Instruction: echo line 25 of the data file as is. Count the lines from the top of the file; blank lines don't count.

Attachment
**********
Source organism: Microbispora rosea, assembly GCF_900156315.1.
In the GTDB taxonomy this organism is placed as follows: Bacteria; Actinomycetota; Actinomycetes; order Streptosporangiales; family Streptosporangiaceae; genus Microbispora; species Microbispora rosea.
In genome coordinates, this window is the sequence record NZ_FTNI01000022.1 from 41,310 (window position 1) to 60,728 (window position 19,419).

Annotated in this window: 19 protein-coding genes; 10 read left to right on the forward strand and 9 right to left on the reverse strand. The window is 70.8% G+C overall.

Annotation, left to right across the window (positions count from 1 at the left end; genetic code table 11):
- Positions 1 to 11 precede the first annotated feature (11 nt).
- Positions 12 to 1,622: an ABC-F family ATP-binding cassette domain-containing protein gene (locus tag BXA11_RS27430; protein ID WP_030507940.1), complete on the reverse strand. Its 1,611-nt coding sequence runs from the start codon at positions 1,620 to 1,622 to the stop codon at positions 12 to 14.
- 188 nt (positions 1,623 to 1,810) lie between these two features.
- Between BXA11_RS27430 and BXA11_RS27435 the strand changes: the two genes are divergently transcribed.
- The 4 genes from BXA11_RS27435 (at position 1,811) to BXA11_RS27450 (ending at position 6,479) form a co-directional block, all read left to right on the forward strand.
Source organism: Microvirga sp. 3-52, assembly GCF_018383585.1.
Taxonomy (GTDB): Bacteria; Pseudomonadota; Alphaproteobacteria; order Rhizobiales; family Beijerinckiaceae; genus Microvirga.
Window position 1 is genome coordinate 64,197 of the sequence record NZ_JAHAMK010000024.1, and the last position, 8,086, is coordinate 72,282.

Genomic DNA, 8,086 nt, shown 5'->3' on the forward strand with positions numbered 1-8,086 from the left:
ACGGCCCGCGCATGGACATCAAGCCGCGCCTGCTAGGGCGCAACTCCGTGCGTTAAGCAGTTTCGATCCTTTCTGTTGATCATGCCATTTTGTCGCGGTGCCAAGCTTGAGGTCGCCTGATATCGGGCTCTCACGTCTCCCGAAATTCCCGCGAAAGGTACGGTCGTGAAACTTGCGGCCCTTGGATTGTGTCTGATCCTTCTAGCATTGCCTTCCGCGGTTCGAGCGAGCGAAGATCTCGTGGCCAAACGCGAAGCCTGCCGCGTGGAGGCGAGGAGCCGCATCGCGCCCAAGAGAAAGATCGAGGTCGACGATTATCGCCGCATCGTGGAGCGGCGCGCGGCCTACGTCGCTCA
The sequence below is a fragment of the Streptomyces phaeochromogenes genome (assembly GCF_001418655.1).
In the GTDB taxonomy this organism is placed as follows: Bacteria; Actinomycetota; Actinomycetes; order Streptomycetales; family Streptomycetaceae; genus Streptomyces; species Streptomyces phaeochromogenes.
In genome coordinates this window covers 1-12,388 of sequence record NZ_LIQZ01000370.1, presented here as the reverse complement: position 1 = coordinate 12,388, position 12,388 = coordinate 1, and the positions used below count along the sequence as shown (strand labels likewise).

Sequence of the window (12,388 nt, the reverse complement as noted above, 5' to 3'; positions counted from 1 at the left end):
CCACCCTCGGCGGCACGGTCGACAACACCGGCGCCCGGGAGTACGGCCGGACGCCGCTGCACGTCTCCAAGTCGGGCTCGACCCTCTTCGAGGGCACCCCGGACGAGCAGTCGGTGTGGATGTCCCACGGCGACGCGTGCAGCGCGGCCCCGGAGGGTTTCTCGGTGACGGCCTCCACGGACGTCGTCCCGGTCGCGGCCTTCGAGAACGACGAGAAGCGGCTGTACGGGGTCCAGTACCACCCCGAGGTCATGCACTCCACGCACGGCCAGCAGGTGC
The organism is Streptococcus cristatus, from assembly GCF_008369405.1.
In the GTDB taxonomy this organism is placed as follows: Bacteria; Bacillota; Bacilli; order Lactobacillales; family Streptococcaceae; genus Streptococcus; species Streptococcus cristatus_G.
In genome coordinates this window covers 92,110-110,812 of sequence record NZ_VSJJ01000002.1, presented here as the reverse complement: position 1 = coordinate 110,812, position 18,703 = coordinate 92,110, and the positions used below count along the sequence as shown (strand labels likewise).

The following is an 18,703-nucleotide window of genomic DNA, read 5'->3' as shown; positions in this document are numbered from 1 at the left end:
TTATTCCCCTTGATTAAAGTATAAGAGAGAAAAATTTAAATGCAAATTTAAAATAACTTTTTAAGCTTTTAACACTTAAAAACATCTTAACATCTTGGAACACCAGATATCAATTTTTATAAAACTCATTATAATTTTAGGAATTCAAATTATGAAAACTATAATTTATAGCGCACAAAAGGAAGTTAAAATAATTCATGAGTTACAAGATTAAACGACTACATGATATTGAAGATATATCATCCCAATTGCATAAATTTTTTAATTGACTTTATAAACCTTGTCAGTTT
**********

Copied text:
TTATTCCCCTTGATTAAAGTATAAGAGAGAAAAATTTAAATGCAAATTTAAAATAACTTTTTAAGCTTTTAACACTTAAAAACATCTTAACATCTTGGAACACCAGATATCAATTTTTATAAAACTCATTATAATTTTAGGAATTCAAATTATGAAAACTATAATTTATAGCGCACAAAAGGAAGTTAAAATAATTCATGAGTTACAAGATTAAACGACTACATGATATTGAAGATATATCATCCCAATTGCATAAATTTTTTAATTGACTTTATAAACCTTGTCAGTTT